It’s that time of year again – goal-setting is in full swing. Even if you were not thinking too much about it (at least, until now), you know that the question is floating around out there: “What are your New Year’s resolutions?”
Whether you call them resolutions, or simply goals, there’s something comforting about it. Psychologically, the beginning of a new year seems to offer the ‘clean slate’ we need to create new habits. But the problem is, that ‘initial spark’ tends to wane, in the face of the daily grind.
So, how can you keep your motivation going strong? Here are some expert tips to maintain momentum in your New Year’s resolutions.
Researchers have found that the beginning and end of a project tend to be the most motivating, whereas in the middle stretch, people’s motivation is likely to lag.
A good way to keep momentum is to break a big goal into smaller subgoals, to maximise beginnings and ends, and minimise middles. For example, instead of setting an annual goal, you could break it into monthly goals, or even weekly ones.
Each step forward will bring you closer to the ‘big prize’, making you feel like you’re moving faster. Also, make sure you celebrate your progress, however small!
In his book 100 Ways to Motivate Yourself, Steven Chandler says motivation is about visualisation. “What you do is create a vision of who you want to be, and then live into that picture as if it were already true.”
Chandler also discusses a great way to outline your goals. Grab a piece of paper and draw four concentric circles, representing your day, your week, your year, and your life respectively. Then write one goal in each circle – these goals are likely to evolve over time, but having a physical representation of your progress can be a good motivator.
According to international speaker Simon T. Bailey, one of the common misconceptions about goal-setting is thinking that goals are the destination.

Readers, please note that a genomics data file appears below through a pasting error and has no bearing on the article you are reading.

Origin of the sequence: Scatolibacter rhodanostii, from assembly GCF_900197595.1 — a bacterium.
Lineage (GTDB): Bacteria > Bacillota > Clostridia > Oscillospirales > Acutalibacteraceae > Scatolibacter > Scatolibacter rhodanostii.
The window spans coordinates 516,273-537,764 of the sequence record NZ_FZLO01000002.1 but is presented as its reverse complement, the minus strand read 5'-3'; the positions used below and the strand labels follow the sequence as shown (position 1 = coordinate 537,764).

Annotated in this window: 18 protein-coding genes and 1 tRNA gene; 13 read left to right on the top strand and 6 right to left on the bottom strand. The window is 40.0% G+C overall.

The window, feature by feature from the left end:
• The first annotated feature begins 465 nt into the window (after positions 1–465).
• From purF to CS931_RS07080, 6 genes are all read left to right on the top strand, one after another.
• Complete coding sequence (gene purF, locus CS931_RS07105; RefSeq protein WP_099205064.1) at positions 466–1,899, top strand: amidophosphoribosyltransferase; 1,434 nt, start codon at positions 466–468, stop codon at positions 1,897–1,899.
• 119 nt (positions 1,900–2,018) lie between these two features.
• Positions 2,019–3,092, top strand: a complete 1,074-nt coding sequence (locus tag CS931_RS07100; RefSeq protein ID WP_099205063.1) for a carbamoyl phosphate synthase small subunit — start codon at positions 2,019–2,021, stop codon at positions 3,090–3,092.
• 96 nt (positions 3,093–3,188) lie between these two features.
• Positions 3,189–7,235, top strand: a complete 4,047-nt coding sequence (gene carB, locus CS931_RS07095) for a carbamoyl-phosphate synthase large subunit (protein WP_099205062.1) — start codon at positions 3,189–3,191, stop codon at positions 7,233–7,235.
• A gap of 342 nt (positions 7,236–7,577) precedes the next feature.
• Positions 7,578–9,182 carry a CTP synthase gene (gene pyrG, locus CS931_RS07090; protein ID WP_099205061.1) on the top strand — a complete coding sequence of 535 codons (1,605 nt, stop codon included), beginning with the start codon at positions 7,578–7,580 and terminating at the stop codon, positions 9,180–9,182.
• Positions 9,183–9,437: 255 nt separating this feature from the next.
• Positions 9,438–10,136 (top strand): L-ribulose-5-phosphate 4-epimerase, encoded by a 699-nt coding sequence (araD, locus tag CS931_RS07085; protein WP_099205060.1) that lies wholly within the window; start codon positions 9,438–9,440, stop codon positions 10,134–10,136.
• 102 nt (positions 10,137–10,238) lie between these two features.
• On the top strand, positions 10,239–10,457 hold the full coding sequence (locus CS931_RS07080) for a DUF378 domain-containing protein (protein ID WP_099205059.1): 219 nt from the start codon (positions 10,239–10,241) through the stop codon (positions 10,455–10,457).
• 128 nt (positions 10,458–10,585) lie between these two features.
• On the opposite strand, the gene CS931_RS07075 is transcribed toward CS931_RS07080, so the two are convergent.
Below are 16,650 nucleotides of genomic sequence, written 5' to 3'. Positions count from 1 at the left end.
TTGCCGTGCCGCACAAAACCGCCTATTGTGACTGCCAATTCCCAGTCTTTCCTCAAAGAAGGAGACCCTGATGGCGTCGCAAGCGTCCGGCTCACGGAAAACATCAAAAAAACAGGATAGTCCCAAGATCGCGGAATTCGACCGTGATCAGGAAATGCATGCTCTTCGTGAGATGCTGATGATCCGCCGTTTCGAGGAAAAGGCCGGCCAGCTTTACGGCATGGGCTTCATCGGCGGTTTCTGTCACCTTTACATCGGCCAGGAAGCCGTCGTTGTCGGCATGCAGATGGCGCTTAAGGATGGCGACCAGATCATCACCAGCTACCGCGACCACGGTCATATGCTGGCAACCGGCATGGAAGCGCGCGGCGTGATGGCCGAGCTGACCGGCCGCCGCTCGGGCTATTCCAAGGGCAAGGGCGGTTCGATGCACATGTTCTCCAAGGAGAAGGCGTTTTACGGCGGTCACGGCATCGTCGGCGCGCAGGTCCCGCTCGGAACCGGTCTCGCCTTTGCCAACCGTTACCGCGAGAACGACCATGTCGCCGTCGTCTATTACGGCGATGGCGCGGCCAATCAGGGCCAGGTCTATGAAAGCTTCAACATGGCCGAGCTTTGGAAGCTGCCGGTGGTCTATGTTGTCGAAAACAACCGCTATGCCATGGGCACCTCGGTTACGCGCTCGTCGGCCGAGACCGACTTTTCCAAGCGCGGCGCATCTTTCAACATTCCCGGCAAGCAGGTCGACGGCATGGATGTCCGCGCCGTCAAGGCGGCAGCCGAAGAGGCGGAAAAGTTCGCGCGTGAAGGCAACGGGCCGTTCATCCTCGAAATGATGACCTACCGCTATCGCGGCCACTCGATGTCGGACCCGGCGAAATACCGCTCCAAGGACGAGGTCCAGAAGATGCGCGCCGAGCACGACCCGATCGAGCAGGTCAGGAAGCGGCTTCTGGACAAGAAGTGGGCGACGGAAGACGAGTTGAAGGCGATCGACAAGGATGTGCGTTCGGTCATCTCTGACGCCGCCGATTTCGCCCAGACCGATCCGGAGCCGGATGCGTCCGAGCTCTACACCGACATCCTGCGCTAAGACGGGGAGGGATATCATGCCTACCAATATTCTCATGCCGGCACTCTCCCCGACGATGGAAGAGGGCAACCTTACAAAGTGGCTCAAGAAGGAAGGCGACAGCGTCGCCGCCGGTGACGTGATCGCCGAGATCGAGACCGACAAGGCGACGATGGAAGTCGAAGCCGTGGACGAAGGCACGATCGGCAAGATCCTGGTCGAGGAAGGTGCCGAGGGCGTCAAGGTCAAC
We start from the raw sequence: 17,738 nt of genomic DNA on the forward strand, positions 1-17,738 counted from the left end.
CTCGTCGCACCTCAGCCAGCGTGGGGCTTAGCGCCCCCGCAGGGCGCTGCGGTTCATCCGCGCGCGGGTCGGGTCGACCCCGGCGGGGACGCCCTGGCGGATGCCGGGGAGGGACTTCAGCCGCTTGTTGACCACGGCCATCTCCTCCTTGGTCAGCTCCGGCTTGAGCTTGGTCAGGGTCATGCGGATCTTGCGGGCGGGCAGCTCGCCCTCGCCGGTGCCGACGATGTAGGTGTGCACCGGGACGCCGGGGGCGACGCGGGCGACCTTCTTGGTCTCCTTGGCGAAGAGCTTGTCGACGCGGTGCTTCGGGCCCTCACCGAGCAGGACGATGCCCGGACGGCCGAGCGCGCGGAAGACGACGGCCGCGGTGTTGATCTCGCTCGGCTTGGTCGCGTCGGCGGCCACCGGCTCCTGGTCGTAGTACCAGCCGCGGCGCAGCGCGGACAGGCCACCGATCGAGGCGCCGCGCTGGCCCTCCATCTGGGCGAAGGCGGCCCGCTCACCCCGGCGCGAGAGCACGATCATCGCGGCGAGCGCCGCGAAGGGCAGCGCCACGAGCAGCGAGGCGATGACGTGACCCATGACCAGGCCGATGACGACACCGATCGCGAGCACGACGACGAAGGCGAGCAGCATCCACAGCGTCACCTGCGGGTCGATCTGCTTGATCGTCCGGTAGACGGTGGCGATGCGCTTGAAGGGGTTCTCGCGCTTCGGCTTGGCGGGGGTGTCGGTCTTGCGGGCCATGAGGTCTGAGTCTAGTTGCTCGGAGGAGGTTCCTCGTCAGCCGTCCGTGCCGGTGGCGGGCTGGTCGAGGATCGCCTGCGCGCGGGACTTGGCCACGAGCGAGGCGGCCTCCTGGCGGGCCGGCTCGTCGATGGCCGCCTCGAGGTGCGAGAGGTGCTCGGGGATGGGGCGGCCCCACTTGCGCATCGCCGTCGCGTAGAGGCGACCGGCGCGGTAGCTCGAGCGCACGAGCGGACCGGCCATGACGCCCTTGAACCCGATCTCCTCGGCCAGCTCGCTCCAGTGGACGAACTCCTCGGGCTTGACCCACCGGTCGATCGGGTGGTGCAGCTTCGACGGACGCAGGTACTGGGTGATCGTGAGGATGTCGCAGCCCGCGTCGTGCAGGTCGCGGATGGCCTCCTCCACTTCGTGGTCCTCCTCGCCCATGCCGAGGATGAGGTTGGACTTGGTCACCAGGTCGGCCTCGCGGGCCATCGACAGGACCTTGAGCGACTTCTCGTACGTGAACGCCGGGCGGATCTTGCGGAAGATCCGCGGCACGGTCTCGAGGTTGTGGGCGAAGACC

“Oftentimes, when people don’t hit their target, they get frustrated because things didn’t go the way they thought it should go, and they give up,” Bailey says. “Goals are not set in stone; they are meant to guide you in a general direction. Sometimes you don’t achieve your goal, and that’s OK. What matters is that you’re making progress.”
Don’t aim for perfection – aim for perseverance. And in the meantime, be kind to yourself. Changing habits or building new ones takes time, and there may be setbacks along the way. The key thing, according to life coach Dew Tinnin, is to improve your self-talk.
“When you fall short of reaching a goal, how do you treat yourself and speak to yourself about it? Do you find yourself thinking things like, ‘See, I knew I couldn’t do it!’ or ‘Why did I even try in the first place’?” Tinnin asks.
The bottom line is, don’t tell yourself you’re not good enough, but rather remember why you set your goals in the first place.
If you have a plan or two brewing, and we can help you achieve any of those, please don’t hesitate to contact us. We’re in your corner, now and in the future.
Disclaimer: Please note that the content provided in this article is intended as an overview and as general information only. While care is taken to ensure accuracy and reliability, the information provided is subject to continuous change and may not reflect current development or address your situation. Before making any decisions based on the information provided in this article, please use your discretion and seek independent guidance.